Jessica Meir, 43, member of NASA's 2013 astronaut class; a physiologist with a doctorate in marine biology, she logged 205 days on her first mission to the International Space Station, during which she took part in the first all-female spacewalk.
Jasmin Moghbeli, 37, member of NASA's 2017 astronaut class; a U.S. Marine Corps helicopter test pilot with a master of science in aerospace engineering, she has yet to fly into space.
Kate Rubins, 42, member of NASA's 2009 astronaut class; a microbiologist with a doctorate in cancer biology, she logged 115 days on her first expedition and is 57 days into her second mission aboard the International Space Station. She was the 60th woman in history to fly into space and the first person to sequence DNA in orbit.
Frank Rubio, 44, member of NASA's 2017 astronaut class; a U.S. Army helicopter pilot and flight surgeon, he has yet to fly into space.
Scott Tingle, 55, member of NASA's 2009 astronaut class; a commander in the U.S. Navy with a master of science in mechanical engineering, he logged 168 days on his first mission to the International Space Station.
Jessica Watkins, 32, member of NASA's 2017 astronaut class; an aquanaut with a doctorate in geology who worked on NASA's Mars rover missions at the Jet Propulsion Laboratory, she has yet to fly into space.
Stephanie Wilson, 54, member of NASA's 1996 astronaut class; an engineer with a master of science degree in aerospace engineering, she logged 43 days on three space shuttle missions to the International Space Station.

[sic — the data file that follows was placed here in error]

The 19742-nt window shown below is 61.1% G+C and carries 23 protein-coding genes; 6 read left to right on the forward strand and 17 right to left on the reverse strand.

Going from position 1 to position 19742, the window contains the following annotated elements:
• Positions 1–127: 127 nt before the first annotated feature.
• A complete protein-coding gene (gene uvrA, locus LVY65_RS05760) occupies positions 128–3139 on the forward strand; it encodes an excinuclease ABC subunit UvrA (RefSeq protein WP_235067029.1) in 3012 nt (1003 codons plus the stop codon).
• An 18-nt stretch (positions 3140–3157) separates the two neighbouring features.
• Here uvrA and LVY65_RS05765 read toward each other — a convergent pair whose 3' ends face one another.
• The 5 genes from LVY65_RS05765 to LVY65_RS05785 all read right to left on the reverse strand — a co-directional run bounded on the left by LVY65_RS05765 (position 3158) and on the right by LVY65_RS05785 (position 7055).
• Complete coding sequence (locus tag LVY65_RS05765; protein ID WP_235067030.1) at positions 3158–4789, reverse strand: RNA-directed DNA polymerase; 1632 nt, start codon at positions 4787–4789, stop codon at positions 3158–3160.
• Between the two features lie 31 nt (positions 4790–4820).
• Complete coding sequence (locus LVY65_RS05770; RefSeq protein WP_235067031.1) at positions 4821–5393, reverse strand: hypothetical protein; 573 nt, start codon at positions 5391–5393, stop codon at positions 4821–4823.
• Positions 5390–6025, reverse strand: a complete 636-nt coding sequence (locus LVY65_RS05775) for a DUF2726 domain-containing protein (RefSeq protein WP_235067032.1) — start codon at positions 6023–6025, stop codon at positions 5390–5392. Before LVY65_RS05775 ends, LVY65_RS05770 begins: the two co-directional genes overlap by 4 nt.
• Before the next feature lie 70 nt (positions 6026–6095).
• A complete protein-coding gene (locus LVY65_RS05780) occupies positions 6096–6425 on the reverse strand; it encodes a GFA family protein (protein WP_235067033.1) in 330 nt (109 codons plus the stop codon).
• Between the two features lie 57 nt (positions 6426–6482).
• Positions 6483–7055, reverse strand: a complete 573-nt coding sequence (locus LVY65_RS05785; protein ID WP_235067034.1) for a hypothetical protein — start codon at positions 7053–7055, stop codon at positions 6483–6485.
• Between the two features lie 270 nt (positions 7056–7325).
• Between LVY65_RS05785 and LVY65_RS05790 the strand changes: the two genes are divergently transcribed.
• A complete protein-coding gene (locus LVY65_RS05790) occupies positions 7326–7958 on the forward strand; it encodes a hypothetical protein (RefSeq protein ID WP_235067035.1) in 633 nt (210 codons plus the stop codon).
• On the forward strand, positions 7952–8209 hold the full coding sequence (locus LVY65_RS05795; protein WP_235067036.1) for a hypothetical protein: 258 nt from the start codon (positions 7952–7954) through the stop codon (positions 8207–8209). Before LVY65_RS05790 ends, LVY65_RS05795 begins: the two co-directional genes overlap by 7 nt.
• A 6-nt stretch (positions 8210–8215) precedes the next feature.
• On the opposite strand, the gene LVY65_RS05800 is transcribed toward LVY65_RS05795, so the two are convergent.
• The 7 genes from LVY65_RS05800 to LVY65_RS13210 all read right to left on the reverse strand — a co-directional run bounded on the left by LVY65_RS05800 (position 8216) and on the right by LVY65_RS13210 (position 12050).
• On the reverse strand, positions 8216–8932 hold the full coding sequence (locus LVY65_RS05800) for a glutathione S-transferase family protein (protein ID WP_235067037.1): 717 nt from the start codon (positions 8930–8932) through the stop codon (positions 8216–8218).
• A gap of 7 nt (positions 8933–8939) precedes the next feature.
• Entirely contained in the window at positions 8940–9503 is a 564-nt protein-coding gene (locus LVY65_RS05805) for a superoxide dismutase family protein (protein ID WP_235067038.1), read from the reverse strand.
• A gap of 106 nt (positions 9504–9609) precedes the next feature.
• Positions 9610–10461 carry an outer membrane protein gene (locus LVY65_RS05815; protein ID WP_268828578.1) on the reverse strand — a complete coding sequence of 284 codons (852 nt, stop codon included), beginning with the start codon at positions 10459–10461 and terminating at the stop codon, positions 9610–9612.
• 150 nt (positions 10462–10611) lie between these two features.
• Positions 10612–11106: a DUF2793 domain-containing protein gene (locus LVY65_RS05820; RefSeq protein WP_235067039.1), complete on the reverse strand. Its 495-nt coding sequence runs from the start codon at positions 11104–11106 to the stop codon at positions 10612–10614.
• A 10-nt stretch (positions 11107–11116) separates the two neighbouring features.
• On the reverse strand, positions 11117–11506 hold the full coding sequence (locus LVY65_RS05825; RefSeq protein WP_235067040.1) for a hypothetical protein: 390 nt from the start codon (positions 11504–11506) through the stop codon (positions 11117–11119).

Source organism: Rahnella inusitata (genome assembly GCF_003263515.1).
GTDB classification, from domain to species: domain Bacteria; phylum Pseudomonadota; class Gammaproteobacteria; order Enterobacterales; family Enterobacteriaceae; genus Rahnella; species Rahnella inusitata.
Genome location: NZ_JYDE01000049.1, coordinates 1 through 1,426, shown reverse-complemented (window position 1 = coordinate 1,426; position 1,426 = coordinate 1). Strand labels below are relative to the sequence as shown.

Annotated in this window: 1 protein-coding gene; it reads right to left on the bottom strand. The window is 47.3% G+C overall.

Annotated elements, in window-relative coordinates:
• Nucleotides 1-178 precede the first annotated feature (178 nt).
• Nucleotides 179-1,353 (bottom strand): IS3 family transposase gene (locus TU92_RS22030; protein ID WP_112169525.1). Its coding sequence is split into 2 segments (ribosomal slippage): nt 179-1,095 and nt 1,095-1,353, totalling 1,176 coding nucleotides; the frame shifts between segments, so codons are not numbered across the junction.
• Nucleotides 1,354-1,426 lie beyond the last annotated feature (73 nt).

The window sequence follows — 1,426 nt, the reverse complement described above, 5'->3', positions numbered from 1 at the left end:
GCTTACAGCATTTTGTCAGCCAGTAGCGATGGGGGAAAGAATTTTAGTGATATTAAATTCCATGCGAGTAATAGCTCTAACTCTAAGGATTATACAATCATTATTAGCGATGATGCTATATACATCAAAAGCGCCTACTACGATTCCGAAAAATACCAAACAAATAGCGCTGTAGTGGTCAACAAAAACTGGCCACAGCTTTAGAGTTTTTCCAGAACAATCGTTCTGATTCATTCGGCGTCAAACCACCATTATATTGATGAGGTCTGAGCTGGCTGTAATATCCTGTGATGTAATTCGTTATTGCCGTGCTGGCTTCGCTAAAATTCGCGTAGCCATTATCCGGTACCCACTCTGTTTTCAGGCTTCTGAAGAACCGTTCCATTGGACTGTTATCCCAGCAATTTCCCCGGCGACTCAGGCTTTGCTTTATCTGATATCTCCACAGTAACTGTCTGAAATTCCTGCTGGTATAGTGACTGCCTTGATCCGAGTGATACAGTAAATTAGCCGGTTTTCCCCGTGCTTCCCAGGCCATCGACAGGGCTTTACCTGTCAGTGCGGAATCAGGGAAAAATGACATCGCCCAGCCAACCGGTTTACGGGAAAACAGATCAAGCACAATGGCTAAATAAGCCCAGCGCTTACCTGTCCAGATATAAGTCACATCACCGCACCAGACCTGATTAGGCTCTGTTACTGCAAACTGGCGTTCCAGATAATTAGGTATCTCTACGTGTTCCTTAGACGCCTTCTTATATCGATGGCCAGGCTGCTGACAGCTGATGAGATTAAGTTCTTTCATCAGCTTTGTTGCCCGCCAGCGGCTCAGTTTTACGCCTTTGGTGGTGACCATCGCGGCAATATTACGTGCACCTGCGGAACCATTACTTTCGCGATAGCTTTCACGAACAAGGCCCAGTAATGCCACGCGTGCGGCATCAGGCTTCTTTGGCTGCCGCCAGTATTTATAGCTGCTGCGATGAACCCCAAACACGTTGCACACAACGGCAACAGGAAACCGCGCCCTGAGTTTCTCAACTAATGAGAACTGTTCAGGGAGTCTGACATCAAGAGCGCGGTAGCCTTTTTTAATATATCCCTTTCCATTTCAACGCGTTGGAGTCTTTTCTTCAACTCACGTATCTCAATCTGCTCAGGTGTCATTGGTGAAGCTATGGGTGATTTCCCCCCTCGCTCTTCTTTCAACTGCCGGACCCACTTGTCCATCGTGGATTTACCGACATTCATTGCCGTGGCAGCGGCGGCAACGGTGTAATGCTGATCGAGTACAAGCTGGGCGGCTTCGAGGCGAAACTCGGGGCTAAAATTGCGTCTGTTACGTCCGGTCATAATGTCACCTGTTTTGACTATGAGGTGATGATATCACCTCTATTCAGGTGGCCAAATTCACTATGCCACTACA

The men — and women — in this room
Due to precautions taken in response to the coronavirus pandemic, only five of the 18 members of the Artemis Team attended the National Space Council meeting: Acaba, Dominick, McClain, Meir and Watkins. Glover and Rubins were informed of their selection on the space station.
The last time that NASA identified a subset of its astronaut corps in preparation for future missions to the moon was in April 1967. In a small conference room at the Manned Spacecraft Center (today, Johnson Space Center) in Houston, director of flight crew operations Deke Slayton told the 20 men that "the guys who are going to fly the first lunar missions are the guys in this room."
The members of NASA's Artemis Team will initially be assigned to work with the agency's commercial partners, which are designing the human landing systems that will bring astronauts to the surface of the moon. The team members will also help define and develop the training programs to prepare for missions to land on and orbit the moon.
All of the astronauts assigned to the Artemis Team are eligible to be assigned to a mission, but membership in the team does not guarantee they will ultimately be selected to fly to the moon. Some of the team members will serve on the prime and backup crews and may walk on the moon, while others may work in lunar orbit aboard NASA's Gateway platform or provide support for the Artemis program in other ways.
NASA anticipates adding more members to the Artemis Team, including members of its next astronaut class due to be selected in late 2021. International astronauts from NASA's partner nations will also be assigned to Artemis missions.
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Robert Pearlman is a space historian, journalist and the founder and editor of collectSPACE.com, an online publication and community devoted to space history with a particular focus on how and where space exploration intersects with pop culture. Pearlman is also a contributing writer for Space.com and co-author of "Space Stations: The Art, Science, and Reality of Working in Space” published by Smithsonian Books in 2018. He previously developed online content for the National Space Society and Apollo 11 moonwalker Buzz Aldrin, helped establish the space tourism company Space Adventures and currently serves on the History Committee of the American Astronautical Society, the advisory committee for The Mars Generation and leadership board of For All Moonkind. In 2009, he was inducted into the U.S. Space Camp Hall of Fame in Huntsville, Alabama. In 2021, he was honored by the American Astronautical Society with the Ordway Award for Sustained Excellence in Spaceflight History.